I don't think the sector will grow, but I think the "shrink" in the government market will be less than anticipated and also less than other market sectors. Further, I think that the more savvy players will grow their market share by eroding the market share of marginal and less sophisticated companies. Many companies do this as a matter of course, but those ranks will swell in the current climate.

If you have any small business status,  now would be the time to truly try to maximize the value of that status with your current government accounts, and perhaps with accounts that have lapsed within the last 18-24 months. I would also go to a few agencies that have needs for your products or services and make certain they know who you/your company is, and what you bring to the table. If you have no connections at those agencies, go through the OSDBU office. The OSDBUs are not just there for e the "newbies" - they will actually enjoy visits from seasoned professionals.

I think some companies that have been marginal in the market will leave or fold, and create some market share that will have to go somewhere.

Your thoughts on this are welcome.

Monday, July 11, 2011

Top Priorities for Maximizing Your Presence on LinkedIn

LinkedIn is a destination of choice for business professionals online, but there are still many not taking advantage of what it offers.

LinkedIn now has well over 100 million registered members, approaching 1 million groups (as of 2:23 PM  on 7/11/11, 982,417)- 6,022 groups that have something to do with "government", and a ton of ways to make yourself known.

But most of those 100 million members are not leveraging LinkedIn in ways that will pay long term dividends. Inactivity by many, spam messages from many others, groups that remain un-managed or poorly managed, it seems like a waste.

However, for those who seek to gain some recognition on LinkedIn, here are a few tips to stand out & stand apart.

First, fill out your profile to 100%. Use short sentences and short paragraphs and make it interesting. Don't simply cut & paste your resume. Also use a professional picture, not a family photo, or one with a pet. Edit and update your profile regularly, at least twice each month.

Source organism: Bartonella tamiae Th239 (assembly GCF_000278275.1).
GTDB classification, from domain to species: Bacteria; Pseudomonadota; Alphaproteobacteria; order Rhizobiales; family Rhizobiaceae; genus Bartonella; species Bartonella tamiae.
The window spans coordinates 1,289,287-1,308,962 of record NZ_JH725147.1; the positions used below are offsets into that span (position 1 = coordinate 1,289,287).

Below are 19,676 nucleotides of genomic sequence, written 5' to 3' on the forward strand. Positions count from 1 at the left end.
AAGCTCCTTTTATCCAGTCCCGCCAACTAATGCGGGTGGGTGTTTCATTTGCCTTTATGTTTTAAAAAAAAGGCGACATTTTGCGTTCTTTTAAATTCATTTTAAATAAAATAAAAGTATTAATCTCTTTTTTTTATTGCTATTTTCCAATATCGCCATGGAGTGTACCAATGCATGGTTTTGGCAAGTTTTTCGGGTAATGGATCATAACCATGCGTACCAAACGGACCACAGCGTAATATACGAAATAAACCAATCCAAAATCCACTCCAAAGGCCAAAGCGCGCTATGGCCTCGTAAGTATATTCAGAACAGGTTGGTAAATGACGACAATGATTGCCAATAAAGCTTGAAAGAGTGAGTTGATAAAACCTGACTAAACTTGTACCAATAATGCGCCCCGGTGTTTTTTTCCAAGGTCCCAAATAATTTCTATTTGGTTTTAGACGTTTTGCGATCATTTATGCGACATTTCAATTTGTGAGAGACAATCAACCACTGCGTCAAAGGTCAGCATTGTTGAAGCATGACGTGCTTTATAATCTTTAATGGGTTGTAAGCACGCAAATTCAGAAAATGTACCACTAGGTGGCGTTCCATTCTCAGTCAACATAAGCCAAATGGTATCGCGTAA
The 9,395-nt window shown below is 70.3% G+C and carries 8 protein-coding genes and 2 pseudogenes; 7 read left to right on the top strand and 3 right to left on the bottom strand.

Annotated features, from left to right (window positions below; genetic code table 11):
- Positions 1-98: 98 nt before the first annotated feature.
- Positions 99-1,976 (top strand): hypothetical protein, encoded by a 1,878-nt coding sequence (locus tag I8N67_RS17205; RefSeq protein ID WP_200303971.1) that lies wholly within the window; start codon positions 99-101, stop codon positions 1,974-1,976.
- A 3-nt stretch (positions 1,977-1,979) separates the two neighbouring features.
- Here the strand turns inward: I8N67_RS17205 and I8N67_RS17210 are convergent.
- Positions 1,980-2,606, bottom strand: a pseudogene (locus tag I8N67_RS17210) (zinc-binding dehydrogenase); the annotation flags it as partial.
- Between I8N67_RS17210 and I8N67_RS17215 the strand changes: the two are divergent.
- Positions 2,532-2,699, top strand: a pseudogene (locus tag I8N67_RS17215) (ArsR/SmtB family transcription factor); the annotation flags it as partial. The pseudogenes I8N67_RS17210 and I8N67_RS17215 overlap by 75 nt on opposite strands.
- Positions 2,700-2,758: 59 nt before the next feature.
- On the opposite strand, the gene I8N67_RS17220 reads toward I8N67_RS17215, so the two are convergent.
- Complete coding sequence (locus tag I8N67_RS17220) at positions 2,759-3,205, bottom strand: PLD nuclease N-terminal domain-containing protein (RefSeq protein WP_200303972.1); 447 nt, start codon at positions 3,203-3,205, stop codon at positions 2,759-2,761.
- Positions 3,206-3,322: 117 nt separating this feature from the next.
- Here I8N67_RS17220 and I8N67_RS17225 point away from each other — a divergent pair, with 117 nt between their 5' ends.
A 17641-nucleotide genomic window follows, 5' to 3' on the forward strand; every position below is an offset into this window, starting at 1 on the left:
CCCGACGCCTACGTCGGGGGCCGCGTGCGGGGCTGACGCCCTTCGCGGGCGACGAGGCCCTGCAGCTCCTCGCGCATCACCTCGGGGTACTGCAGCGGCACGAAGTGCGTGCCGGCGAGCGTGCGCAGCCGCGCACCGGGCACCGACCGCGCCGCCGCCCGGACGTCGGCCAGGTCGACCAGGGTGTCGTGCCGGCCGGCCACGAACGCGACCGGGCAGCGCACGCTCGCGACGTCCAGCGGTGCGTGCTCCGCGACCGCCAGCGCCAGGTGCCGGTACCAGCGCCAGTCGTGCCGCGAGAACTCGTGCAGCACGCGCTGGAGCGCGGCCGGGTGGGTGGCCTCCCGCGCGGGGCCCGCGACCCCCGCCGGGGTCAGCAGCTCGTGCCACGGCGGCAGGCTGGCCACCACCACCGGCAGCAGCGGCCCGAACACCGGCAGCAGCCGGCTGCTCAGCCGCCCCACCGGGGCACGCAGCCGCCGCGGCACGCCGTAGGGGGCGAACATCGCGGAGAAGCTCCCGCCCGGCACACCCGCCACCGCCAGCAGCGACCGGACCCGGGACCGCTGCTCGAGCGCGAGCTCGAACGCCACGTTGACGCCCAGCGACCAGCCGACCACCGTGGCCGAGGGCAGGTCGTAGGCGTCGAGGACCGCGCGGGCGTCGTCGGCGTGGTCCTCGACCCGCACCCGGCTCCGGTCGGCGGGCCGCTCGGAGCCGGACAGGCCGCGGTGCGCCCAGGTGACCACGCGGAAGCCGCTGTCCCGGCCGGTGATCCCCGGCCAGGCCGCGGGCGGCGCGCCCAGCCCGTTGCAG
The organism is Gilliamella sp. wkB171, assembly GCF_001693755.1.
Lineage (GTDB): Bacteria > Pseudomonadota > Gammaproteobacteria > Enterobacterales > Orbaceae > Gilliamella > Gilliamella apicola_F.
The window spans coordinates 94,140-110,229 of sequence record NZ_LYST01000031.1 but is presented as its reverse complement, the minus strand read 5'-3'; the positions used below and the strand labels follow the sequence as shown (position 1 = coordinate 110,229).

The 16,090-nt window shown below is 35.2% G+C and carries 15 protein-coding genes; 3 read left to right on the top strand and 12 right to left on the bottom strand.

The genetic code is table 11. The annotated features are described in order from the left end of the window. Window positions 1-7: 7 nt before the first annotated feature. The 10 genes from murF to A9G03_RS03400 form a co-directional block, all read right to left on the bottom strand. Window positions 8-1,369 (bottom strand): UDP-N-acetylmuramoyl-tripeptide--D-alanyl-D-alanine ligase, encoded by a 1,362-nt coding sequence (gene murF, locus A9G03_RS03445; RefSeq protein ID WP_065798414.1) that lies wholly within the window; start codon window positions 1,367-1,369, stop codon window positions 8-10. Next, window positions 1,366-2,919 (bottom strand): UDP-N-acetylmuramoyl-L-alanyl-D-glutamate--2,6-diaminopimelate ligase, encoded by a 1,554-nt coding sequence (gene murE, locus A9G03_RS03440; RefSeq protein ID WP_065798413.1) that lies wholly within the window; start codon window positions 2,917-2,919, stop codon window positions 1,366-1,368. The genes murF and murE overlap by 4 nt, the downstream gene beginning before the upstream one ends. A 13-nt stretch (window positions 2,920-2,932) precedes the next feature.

Second, the way you fill out your profile should define the audience you wish to connect to- so make certain you state clearly what you do and what your niche is. Your SUMMARY" area is best for this, although each job description is also important.

Third, join pertinent groups and participate in them. Joining a LinkedIn group is like joining an association- there is no value unless you participate. Comment on or start discussions, ask and answer questions. There is no harm in joining groups then leaving if you don't find them useful.

Fourth, remember this is a network for professionals, so act like one. Avoid flip answers and don't make fun of people who ask seemingly silly questions.

Fifth, if you have a paid LinkedIn membership, monitor those who view your profile. often these are people you may want to connect to.

Sixth, if it is your company, start and manage your company profile. Make it, like your summary, readable and interesting, and clearly state what your company does. Avoid platitudes.

Seventh, tie your LinkedIn profile to your company web site and to your email signature.

Eighth, if you blog, post the link to LinkedIn. There is an app which allows you to have your blog show up on your profile.

Ninth, use the Twitter-like update box at least once a week. You can also connect this directly with your Twitter account if you tweet.

Tenth, check your account in the early AM and the late in the day. You don't need to monitor your LinkedIn account throughout the day, but you should check it once early and once late.

This post is meant to offer a few tips that work if you use them and feedback is always welcomed.